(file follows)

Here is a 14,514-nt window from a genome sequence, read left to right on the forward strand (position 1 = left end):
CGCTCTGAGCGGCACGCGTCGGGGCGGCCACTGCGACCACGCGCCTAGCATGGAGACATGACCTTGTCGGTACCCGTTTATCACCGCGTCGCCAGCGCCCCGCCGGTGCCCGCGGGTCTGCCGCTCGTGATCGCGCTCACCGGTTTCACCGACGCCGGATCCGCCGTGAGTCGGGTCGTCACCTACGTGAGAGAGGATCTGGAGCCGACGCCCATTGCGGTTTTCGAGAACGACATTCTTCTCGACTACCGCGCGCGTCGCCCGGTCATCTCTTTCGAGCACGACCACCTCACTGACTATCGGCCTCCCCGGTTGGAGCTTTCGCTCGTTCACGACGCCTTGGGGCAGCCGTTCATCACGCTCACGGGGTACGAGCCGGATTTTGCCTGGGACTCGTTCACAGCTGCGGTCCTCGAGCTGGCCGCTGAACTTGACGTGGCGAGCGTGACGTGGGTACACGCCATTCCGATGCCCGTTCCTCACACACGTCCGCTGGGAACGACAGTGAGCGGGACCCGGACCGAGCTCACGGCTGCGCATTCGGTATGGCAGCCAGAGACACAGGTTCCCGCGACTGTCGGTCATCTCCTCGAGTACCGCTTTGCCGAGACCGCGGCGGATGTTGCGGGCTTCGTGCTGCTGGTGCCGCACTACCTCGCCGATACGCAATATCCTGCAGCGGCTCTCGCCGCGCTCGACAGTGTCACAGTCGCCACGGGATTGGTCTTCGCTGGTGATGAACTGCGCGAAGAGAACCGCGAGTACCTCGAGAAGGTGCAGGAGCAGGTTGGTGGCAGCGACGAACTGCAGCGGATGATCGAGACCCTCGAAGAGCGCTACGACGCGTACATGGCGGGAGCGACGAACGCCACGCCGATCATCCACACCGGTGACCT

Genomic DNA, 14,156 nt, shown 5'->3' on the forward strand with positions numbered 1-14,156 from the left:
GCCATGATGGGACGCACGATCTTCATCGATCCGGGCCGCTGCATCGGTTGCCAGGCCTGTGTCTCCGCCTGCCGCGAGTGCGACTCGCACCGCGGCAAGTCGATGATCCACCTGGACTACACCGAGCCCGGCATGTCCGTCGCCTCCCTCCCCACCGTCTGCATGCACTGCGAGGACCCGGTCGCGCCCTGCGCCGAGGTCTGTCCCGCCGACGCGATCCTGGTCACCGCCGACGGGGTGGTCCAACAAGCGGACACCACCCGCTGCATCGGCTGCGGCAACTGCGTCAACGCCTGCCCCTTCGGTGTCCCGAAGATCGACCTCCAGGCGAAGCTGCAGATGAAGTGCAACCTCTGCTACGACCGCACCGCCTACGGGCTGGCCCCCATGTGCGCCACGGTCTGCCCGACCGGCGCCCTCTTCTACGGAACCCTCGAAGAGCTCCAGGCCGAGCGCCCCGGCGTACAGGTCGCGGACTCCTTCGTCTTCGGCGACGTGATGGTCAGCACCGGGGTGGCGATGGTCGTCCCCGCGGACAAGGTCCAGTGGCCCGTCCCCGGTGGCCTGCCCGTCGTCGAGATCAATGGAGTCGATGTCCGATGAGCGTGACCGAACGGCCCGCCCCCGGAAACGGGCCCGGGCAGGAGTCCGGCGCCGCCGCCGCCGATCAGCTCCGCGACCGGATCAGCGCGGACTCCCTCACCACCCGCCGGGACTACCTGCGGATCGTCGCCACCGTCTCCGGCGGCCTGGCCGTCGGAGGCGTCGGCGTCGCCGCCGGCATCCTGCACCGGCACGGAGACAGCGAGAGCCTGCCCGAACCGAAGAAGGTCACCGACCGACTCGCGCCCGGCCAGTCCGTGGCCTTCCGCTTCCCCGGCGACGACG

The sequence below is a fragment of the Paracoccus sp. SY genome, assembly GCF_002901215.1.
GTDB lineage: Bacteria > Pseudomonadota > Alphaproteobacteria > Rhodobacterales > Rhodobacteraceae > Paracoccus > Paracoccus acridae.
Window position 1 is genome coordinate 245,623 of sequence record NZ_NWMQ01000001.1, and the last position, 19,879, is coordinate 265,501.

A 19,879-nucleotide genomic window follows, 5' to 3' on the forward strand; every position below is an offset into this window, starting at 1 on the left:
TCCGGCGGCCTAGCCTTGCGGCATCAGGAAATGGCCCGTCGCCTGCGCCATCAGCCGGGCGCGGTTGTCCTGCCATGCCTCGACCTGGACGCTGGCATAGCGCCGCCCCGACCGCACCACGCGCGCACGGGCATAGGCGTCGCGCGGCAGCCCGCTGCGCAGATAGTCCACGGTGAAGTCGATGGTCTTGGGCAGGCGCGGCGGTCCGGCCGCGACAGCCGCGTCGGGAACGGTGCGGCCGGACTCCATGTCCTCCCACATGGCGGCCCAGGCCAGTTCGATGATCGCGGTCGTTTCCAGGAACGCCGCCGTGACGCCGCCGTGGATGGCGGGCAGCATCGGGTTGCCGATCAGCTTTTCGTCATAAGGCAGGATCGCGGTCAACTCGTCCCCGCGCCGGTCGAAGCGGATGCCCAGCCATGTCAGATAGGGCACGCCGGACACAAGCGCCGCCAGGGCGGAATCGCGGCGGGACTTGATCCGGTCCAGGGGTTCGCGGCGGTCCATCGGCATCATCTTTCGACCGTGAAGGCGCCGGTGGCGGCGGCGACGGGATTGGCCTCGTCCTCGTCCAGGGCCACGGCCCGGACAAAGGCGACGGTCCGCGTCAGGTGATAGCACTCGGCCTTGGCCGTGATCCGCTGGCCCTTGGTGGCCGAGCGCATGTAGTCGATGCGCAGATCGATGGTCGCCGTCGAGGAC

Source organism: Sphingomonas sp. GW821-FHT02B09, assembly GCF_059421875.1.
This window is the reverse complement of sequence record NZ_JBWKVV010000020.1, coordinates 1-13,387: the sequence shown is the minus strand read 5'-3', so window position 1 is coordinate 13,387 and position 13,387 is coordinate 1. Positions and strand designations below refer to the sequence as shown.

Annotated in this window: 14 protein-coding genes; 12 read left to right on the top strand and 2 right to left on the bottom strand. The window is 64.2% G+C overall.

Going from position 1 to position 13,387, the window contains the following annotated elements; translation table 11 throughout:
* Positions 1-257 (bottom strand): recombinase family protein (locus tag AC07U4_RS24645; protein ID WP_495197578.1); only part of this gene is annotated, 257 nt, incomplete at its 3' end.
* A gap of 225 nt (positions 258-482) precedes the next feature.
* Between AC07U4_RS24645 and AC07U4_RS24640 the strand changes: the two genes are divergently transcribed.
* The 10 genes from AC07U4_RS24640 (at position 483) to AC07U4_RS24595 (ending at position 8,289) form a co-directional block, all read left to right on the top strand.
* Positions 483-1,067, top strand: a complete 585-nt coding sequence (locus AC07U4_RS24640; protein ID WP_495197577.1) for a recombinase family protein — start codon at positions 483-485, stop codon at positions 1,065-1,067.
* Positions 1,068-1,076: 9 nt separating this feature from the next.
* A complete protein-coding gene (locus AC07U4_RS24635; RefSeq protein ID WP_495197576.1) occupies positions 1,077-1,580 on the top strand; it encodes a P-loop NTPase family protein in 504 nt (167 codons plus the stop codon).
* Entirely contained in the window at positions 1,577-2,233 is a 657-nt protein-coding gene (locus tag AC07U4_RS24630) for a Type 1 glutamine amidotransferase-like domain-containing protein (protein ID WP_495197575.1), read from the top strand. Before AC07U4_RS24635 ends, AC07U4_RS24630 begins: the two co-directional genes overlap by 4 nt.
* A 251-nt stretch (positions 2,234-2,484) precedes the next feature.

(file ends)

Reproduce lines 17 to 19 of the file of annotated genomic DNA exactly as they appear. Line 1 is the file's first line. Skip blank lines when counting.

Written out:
* The 10 genes from AC07U4_RS24640 (at position 483) to AC07U4_RS24595 (ending at position 8,289) form a co-directional block, all read left to right on the top strand.
* Positions 483-1,067, top strand: a complete 585-nt coding sequence (locus AC07U4_RS24640; protein ID WP_495197577.1) for a recombinase family protein — start codon at positions 483-485, stop codon at positions 1,065-1,067.
* Positions 1,068-1,076: 9 nt separating this feature from the next.